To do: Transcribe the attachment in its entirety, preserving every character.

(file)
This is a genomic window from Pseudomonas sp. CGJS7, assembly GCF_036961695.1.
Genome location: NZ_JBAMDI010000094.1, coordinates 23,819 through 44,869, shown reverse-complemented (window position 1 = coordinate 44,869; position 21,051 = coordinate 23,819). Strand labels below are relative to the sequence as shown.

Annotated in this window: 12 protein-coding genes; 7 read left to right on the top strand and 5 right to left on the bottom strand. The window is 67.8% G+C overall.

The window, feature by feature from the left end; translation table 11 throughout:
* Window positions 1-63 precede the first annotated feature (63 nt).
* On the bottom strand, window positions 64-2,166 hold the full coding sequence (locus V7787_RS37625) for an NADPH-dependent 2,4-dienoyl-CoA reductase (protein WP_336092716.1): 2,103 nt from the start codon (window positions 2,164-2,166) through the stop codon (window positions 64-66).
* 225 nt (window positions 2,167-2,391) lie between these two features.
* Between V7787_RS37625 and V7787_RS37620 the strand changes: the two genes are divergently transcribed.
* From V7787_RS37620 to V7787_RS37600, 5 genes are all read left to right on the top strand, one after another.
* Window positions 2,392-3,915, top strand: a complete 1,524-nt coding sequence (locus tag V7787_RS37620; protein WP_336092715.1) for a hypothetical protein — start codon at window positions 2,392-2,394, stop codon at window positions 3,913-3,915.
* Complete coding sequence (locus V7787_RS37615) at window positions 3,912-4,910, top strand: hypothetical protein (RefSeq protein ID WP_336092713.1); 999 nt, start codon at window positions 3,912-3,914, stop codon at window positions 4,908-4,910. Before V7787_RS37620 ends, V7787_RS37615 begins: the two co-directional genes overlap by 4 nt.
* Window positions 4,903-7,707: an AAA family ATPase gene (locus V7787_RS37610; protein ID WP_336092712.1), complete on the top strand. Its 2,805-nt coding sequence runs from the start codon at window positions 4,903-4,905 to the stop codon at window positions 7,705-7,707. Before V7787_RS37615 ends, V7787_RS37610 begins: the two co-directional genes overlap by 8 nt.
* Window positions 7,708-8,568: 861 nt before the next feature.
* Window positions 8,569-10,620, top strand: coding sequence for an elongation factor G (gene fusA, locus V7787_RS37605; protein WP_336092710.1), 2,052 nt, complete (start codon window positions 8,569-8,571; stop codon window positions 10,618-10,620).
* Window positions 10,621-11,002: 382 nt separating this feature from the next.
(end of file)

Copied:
This is a genomic window from Pseudomonas sp. CGJS7, assembly GCF_036961695.1.
Genome location: NZ_JBAMDI010000094.1, coordinates 23,819 through 44,869, shown reverse-complemented (window position 1 = coordinate 44,869; position 21,051 = coordinate 23,819). Strand labels below are relative to the sequence as shown.

Annotated in this window: 12 protein-coding genes; 7 read left to right on the top strand and 5 right to left on the bottom strand. The window is 67.8% G+C overall.

The window, feature by feature from the left end; translation table 11 throughout:
* Window positions 1-63 precede the first annotated feature (63 nt).
* On the bottom strand, window positions 64-2,166 hold the full coding sequence (locus V7787_RS37625) for an NADPH-dependent 2,4-dienoyl-CoA reductase (protein WP_336092716.1): 2,103 nt from the start codon (window positions 2,164-2,166) through the stop codon (window positions 64-66).
* 225 nt (window positions 2,167-2,391) lie between these two features.
* Between V7787_RS37625 and V7787_RS37620 the strand changes: the two genes are divergently transcribed.
* From V7787_RS37620 to V7787_RS37600, 5 genes are all read left to right on the top strand, one after another.
* Window positions 2,392-3,915, top strand: a complete 1,524-nt coding sequence (locus tag V7787_RS37620; protein WP_336092715.1) for a hypothetical protein — start codon at window positions 2,392-2,394, stop codon at window positions 3,913-3,915.
* Complete coding sequence (locus V7787_RS37615) at window positions 3,912-4,910, top strand: hypothetical protein (RefSeq protein ID WP_336092713.1); 999 nt, start codon at window positions 3,912-3,914, stop codon at window positions 4,908-4,910. Before V7787_RS37620 ends, V7787_RS37615 begins: the two co-directional genes overlap by 4 nt.
* Window positions 4,903-7,707: an AAA family ATPase gene (locus V7787_RS37610; protein ID WP_336092712.1), complete on the top strand. Its 2,805-nt coding sequence runs from the start codon at window positions 4,903-4,905 to the stop codon at window positions 7,705-7,707. Before V7787_RS37615 ends, V7787_RS37610 begins: the two co-directional genes overlap by 8 nt.
* Window positions 7,708-8,568: 861 nt before the next feature.
* Window positions 8,569-10,620, top strand: coding sequence for an elongation factor G (gene fusA, locus V7787_RS37605; protein WP_336092710.1), 2,052 nt, complete (start codon window positions 8,569-8,571; stop codon window positions 10,618-10,620).
* Window positions 10,621-11,002: 382 nt separating this feature from the next.